As the days get warmer and flowers begin to bloom in San Antonio, you don’t have to go far to be surrounded by beautiful flowers. Escape to nature without ever leaving the city! Visit these two beautiful gardens!
All photos are my own.
San Antonio Botanical Garden
Location: 555 Funston Place, San Antonio, TX 78209
Hours: 9:00 AM to 5:00 PM daily
Entrance Fee: $12 per adult
The Botanical Garden in San Antonio is unique in that a large section of the Garden replicates different regions of Texas. Plants native to the Hill Country, South Texas Plains, and the Piney Woods along the Louisiana border are used to recreate these different regions. Old cabins, one belonging to the Schumacher family from Fredericksburg, can also be found along the nature trails. You can find yourself surrounded by nature, strolling around a lake, while being in the middle of a bustling city. Families often bring snacks and find a bench in these peaceful surroundings.
In addition to the nature trails, the Botanical Garden has several conservatories for cacti, ferns, palms, and more. One section of the Garden is currently under construction until 2019. It will be worth a return visit when the fountain area is reopened, not only for the beautiful display, but for the Rosella Coffee Shop that is being built. (Check out my post of Coffee Shops in San Antonio for other Rosella locations–coming soon!) The best time to see the Rose Garden is late spring. I was there in mid-March and the roses were not in bloom yet.
Newer sections of the Garden include the Family Adventure Garden and a Culinary Garden. Both additions make visiting the Garden a learning experience for the whole family. Its amazing how beautiful lettuce can look among flowers.
For more information on the Botanical Garden, including events, click here.
San Antonio Japanese Tea Garden
Address: 3853 N St Mary’s St, San Antonio, TX 78212
Entrance Fee: Free!
Hours: 10:00 AM to 8:30 PM (according to Google. Sunrise to Sunset according to website)
Parking: The small parking lot is located off of Alpine. If you drive too far, turn around in the Zoo’s parking lot.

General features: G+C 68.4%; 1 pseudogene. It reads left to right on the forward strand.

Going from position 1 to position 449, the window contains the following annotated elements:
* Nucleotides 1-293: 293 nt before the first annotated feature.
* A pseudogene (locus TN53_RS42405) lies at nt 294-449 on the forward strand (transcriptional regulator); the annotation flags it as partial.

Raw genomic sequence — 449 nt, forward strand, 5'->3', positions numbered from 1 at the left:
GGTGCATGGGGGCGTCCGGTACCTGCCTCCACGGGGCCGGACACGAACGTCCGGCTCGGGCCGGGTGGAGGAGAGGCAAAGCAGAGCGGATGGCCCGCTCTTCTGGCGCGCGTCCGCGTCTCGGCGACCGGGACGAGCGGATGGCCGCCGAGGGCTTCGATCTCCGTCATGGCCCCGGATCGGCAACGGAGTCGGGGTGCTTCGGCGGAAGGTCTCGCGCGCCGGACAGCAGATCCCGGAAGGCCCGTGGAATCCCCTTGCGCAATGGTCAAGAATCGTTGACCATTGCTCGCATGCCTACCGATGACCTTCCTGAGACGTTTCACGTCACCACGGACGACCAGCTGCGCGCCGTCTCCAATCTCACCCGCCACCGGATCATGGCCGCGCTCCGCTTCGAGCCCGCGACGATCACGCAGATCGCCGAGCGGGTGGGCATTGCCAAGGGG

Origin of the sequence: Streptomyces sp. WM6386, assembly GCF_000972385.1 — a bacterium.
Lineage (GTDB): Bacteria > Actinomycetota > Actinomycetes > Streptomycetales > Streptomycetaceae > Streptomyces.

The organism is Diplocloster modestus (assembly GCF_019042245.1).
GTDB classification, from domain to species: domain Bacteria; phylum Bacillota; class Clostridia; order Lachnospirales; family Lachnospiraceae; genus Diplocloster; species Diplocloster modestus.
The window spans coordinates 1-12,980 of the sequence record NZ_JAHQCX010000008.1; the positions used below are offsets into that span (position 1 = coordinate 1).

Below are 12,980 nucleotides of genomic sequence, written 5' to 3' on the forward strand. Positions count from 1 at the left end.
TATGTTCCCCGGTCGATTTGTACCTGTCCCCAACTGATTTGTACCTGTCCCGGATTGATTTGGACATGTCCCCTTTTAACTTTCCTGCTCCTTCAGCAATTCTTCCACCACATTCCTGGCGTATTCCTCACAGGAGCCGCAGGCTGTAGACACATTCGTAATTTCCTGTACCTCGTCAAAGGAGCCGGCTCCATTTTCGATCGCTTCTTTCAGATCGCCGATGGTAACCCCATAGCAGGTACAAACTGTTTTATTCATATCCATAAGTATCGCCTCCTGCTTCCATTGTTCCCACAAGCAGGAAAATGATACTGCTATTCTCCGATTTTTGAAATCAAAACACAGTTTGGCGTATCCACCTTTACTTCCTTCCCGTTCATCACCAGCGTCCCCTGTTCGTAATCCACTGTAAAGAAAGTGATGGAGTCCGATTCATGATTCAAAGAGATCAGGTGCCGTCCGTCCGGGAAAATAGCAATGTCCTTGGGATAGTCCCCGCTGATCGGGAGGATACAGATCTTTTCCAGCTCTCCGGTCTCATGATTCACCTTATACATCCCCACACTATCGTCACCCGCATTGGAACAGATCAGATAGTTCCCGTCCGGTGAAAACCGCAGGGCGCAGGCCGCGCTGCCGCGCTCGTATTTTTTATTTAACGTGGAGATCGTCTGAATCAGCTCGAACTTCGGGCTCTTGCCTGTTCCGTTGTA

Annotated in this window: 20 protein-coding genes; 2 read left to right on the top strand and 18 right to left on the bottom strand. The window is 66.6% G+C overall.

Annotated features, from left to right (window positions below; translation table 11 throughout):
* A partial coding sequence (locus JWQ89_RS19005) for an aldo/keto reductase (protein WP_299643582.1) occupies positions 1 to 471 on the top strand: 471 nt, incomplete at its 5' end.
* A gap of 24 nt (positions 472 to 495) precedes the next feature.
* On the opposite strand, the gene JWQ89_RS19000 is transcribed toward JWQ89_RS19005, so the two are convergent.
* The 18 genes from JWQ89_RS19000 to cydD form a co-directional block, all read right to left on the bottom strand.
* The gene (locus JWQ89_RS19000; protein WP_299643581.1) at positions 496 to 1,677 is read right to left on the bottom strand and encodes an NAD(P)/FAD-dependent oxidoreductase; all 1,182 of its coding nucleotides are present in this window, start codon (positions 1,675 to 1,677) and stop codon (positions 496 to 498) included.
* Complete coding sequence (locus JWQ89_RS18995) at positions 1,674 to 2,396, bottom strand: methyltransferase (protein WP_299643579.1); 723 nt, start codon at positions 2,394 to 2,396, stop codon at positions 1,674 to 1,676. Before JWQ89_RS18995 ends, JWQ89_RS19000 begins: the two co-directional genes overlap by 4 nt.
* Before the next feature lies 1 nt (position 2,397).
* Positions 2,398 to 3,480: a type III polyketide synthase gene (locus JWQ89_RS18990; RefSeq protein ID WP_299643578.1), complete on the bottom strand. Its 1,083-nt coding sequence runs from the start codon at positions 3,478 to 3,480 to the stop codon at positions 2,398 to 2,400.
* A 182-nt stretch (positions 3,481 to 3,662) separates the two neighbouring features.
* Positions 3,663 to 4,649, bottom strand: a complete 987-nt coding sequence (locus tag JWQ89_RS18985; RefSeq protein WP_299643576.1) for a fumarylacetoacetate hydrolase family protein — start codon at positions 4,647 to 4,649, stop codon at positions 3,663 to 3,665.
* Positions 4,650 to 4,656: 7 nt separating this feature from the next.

A Photography Permit is required if you plan on having a photo shoot in the gardens, otherwise feel free to take pictures.
If you’re craving more nature after enjoying the San Antonio Botanical Garden, make a stop at the Japanese Tea Garden. The main entrance is located off of Alpine and N St. Mary’s and has a traditional gate with an interesting name carved into it. During the 1960’s the Japanese Tea Garden was operated by a Chinese-American family and it was known as the Chinese Sunken Garden – hence the name on the entrance gate. The Garden was built inside of an abandoned quarry in the early 1900’s. Today it is listed as a Registered Texas Historic Landmark and included on the National Register of Historic Places.
If you’re hungry, you can grab a bite to eat at the Jingu House. Or stop here for a cup of tea. It is a tea garden after all. The cafe has its own history to tell. Originally, it was known as the Bamboo Room, operated by a Japanese-American Artist. Sadly, due to anti-Japanese sentiment during WWII, he was evicted and the gardens became the Chinese Sunken Garden. It wasn’t until 1984 that the park was rededicated as the Japanese Tea Garden in the presence of the artist’s family. The tea room is named after the artist: Kimi Enzo Jingu.
If you’re coming from the Zoo, there is another entrance off of Tuleta Dr. and Alpine. The trail goes through a chain-link gate. If you enter from this direction, follow Alpine road to the top of the gardens for a view of the downtown skyline. But that’s as far as the road will take you and you’ll need to turn around to enter the garden.
Where is you favorite place in San Antonio to see flowers in the spring? Share in the comments!